Parents generally supportive after first ‘Late Start’

A little more than half the parents answering questions in an unscientific survey preferred the Jefferson City Public Schools’ new “late starts” for professional development days over the “early releases” the district used the past few years.

The margin was 54 percent to 46 percent among the 201 parents who responded to the Internet survey that district spokesman David Luther offered in his “Key Communicator” e-mail last week.

“When we filtered this answer,” Luther said in a note explaining the results, “it revealed that elementary parents tended to like early releases more and middle school and high school parents liked late starts better.”

Luther noted Tuesday the district has about 1,900 email addresses receiving the Key Communicator, which provides links to information about the schools’ news and activities.

And the e-mails are sent to a number of people, including city political and business leaders, who are not parents of children now attending the district’s schools.

Of those answering the survey, Luther reported, 31 percent each had students at the elementary or high school levels, 10 percent were in the middle schools and 27 percent had children attending “more than one level.”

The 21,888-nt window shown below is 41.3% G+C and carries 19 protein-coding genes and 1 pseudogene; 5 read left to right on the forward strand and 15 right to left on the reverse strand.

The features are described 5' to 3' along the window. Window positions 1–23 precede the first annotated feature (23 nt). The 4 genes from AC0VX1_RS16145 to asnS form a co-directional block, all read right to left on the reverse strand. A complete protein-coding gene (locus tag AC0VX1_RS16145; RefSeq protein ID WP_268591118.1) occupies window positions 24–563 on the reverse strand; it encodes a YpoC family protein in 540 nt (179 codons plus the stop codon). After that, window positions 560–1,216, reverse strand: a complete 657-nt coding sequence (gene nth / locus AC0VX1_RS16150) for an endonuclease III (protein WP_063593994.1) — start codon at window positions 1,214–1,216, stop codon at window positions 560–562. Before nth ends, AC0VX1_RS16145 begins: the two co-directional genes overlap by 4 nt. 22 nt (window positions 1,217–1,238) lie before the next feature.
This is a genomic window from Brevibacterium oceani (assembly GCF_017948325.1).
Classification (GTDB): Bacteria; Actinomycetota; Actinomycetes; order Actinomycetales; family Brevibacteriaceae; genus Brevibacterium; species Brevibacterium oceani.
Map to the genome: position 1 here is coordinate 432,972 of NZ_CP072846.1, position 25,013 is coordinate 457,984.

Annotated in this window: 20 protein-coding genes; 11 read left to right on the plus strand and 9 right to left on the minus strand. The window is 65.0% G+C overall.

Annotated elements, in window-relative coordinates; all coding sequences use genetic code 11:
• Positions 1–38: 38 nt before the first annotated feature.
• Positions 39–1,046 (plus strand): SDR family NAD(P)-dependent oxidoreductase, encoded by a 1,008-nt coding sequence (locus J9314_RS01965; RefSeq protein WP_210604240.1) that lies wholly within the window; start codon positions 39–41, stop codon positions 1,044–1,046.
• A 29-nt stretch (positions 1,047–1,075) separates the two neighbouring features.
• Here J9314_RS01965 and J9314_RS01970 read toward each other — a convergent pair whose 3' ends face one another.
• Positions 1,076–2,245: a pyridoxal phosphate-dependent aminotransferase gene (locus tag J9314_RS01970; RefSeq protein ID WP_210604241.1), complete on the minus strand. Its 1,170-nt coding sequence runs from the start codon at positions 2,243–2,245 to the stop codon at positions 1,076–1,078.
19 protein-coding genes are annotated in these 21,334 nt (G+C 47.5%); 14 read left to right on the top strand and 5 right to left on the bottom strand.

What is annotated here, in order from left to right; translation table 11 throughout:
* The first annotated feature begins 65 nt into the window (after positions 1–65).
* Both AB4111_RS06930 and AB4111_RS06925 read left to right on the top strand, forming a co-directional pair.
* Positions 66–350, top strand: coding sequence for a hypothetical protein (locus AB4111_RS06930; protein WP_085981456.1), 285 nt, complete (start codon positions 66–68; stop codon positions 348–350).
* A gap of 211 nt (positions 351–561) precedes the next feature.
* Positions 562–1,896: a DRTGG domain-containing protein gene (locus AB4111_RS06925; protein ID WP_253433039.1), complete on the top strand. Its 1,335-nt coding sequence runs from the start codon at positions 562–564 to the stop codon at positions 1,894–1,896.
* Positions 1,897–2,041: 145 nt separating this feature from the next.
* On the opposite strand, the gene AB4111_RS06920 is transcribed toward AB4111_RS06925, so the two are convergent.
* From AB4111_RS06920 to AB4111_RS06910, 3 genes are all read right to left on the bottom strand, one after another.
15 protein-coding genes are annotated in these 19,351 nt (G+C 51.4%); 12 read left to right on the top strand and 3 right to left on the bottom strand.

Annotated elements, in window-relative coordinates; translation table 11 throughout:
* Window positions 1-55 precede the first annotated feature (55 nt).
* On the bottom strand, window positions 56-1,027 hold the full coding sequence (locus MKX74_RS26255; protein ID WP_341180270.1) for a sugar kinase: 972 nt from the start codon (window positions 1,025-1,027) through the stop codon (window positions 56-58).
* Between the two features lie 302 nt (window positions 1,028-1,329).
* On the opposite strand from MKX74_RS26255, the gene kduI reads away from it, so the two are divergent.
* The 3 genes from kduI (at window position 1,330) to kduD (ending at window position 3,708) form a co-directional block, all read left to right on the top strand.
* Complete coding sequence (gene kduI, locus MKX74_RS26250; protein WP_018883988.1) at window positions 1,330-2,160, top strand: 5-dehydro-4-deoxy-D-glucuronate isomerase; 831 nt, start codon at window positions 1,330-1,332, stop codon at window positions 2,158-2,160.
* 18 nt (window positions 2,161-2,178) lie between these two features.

This year, district officials adopted the “late start” approach — with classes at all schools beginning two hours later than normal — because more teachers could be involved with the professional education program than when the district ended schools two hours early.

“We have so many faculty who are involved in sponsoring all kinds of (afternoon) activities — clubs, speech and debate, fine arts, performing arts (and) athletics” that they missed the afternoon sessions, Superintendent Brian Mitchell said earlier this month.

Parents were asked if that philosophy helped them support the late-starts, and 74 percent said yes.

But, when asked to provide additional comments, some parents said this year’s plan for four late starts “seemed realistic,” but they were “concerned about having to coordinate for eight late starts next year.”

Other parents “did not understand how late start was advantageous for staff (over the early release),” Luther reported.

Other negatives reported: It’s easier to schedule time off from work in the afternoon to pick children up early from school, and easier to find day care for the afternoon early release.

Some positives reported by the parents: They “felt well informed of the event,” liked that they could drop students off before school began and knew those students would be supervised. They also liked that breakfast was available — although only 9 percent said their students took advantage of the at-school breakfast.

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